One year after MH17 plane crash, victims' families still seeking justice

A criminal investigation of the crash in eastern Ukraine continues as five countries call for an international criminal tribunal looking into the case. 

Mstyslav Chernov/AP
A religious procession passes an Orthodox cross with a sign reading Save and Guard at the crash site of the Malaysia Airlines Flight 17, near the village of Hrabove, eastern Ukraine, Friday, July 17, 2015.

On July 17, 2014, 298 passengers aboard Malaysia Airlines Flight MH17 lost their lives after their plane was shot down in the eastern Donetsk region of Ukraine.

One year later, Ukrainian villagers marched to the crash site in a funeral procession commemorating the victims, joining mourners in Australia and the Netherlands, where the majority of the victims hailed from.

Malaysia held a commemoration last week as the crash’s one-year anniversary lands on a Muslim holiday, marking the last day of Ramadan.

Though the incident garnered international attention, the victim’s families are still seeking justice.

Ukrainian and Western authorities say Russian-backed rebels shot down the plane as it flew from Amsterdam to Kuala Lumpur, while the rebels and Moscow blame Ukraine for the disaster, the BBC reports. 

Meanwhile, News Corps Australia exposed footage yesterday showing Russian rebels rummaging through the luggage of passengers and crew from Flight MH17.

Shot by the rebels themselves, the video captures them searching what they initially believed to be a Ukrainian air force fighter jet they had just shot down using a ground-to-air missile system, reports Sydney’s Daily Telegraph.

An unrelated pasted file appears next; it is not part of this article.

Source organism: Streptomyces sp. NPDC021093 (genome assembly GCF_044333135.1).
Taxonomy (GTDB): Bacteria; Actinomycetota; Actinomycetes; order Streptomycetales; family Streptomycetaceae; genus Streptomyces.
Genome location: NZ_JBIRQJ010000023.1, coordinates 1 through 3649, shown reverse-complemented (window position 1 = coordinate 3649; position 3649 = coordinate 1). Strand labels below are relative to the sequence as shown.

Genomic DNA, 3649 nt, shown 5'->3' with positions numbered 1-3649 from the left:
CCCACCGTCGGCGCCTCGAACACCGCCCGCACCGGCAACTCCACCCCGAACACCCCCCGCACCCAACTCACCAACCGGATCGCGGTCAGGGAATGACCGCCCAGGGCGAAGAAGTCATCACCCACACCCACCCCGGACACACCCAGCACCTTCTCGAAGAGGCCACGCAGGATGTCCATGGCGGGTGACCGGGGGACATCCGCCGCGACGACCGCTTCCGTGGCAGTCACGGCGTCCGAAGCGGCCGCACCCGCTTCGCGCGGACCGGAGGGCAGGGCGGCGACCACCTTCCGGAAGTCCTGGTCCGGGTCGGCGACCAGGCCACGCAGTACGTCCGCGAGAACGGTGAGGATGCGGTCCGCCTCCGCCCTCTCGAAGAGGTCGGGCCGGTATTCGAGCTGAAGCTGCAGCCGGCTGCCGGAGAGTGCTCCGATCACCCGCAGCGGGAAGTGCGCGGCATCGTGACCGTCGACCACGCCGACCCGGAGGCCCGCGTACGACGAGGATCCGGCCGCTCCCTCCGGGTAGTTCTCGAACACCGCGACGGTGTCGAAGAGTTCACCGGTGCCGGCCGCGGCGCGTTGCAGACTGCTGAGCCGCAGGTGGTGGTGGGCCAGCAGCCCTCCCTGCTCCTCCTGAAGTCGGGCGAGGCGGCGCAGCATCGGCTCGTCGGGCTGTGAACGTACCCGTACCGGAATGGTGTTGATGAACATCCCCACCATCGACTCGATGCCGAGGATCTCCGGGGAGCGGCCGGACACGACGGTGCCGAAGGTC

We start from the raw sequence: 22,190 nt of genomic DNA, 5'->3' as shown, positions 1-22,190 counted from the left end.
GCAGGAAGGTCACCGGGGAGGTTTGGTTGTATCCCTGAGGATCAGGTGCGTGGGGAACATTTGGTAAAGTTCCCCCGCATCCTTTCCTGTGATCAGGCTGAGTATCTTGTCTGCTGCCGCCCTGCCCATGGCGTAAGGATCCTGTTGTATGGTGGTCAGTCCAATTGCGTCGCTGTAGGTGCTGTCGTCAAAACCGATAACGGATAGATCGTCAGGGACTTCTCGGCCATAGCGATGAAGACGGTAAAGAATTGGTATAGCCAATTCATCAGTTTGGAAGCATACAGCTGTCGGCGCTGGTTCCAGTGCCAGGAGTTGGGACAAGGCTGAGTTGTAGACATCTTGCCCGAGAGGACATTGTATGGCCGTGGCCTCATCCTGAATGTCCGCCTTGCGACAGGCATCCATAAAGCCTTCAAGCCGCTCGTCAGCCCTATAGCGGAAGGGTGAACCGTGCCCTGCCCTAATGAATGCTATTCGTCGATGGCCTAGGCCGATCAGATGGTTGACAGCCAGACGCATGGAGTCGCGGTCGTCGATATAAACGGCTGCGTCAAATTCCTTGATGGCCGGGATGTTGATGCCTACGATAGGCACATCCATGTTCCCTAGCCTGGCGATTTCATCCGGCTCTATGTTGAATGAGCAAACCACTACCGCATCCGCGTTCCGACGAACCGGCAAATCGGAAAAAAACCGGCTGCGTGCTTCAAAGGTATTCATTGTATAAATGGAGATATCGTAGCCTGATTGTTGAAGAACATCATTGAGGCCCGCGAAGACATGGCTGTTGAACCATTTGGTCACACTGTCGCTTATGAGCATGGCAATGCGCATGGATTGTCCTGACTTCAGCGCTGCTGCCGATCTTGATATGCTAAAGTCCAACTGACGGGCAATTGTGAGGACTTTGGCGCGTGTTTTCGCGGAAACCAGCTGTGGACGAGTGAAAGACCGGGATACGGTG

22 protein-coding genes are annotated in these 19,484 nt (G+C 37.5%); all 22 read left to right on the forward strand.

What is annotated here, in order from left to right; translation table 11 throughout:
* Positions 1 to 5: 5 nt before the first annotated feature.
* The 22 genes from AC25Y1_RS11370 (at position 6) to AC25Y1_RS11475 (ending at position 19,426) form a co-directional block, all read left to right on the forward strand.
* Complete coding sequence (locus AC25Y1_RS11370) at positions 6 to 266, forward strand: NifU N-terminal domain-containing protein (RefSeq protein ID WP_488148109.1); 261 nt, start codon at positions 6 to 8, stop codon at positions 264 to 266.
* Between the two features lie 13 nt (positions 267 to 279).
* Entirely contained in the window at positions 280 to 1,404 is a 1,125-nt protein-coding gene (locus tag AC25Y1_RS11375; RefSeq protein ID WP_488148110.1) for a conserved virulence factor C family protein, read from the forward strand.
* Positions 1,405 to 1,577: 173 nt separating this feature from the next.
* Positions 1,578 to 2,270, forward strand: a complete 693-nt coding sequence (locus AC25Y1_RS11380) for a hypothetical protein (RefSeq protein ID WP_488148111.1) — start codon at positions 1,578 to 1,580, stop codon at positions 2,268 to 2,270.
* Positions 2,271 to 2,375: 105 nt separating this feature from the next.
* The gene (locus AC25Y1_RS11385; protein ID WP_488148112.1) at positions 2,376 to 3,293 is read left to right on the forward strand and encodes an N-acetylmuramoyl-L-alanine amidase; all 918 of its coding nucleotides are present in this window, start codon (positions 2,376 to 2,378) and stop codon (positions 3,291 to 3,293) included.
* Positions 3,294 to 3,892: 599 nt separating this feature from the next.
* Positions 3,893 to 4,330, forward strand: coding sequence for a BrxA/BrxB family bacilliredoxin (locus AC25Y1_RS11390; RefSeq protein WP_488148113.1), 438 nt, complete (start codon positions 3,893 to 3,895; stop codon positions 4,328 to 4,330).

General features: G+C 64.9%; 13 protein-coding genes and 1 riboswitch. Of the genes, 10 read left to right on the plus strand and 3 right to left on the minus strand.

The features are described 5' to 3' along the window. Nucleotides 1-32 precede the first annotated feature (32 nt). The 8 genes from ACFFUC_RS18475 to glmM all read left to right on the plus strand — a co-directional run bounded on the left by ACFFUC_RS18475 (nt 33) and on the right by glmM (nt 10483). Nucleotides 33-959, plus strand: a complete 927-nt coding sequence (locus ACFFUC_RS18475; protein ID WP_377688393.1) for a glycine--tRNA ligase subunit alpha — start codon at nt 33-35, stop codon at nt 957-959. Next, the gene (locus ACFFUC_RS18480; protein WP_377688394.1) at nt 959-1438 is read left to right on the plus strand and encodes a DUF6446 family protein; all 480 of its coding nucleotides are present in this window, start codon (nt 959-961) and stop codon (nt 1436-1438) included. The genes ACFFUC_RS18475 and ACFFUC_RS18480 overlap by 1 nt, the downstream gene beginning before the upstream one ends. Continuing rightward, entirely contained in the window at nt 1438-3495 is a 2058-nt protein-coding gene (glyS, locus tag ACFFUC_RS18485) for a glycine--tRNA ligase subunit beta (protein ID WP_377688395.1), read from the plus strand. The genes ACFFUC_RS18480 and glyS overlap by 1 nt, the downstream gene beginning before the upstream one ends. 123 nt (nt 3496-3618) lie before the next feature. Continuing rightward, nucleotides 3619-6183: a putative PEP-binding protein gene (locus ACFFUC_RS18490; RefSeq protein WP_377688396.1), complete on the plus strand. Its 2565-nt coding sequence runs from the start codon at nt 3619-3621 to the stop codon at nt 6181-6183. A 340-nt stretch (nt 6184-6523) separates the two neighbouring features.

As evidence continues to surface, detectives from Australia, Belgium, Malaysia, the Netherlands, and Ukraine are working on a criminal investigation into the case. With support from the United Kingdom, the five countries have also asked the United Nations Security Council to authorize an international tribunal to prosecute those responsible for shooting down the plane.

Yet Russian President Vladimir Putin rejected calls for the tribunal on Thursday, referring to the initiative as “premature and counter-productive.” The Russian government also criticized what it claimed was politicized media coverage of the disaster, according to the BBC.

With or without the confirmation of a tribunal, seventeen families have already taken the matter into their own hands.

On Wednesday, the group filed a $900 million lawsuit against Igor Strelkov, a Russian former rebel also known as Igor Girkin, for acting with the "actual or apparent" authority of Putin's government when the plane was shot down. According to the BBC, the former rebel led the insurgency until last August and is now based in Russia.

Floyd Wisner, the families’ lawyer, told the BBC that the case was aimed at pressuring international governments to identify and prosecute those responsible. 

As the joint criminal investigation continues, the Dutch Safety Board plans to release a final report on the cause of the crash in October.

In an interview with Australia’s Nine Network on Friday, Julie Bishop, the country’s Minister for Foreign Affairs, said, “The investigation has been exceedingly thorough. We will not leave any stone unturned in our quest for justice for the families of MH17."

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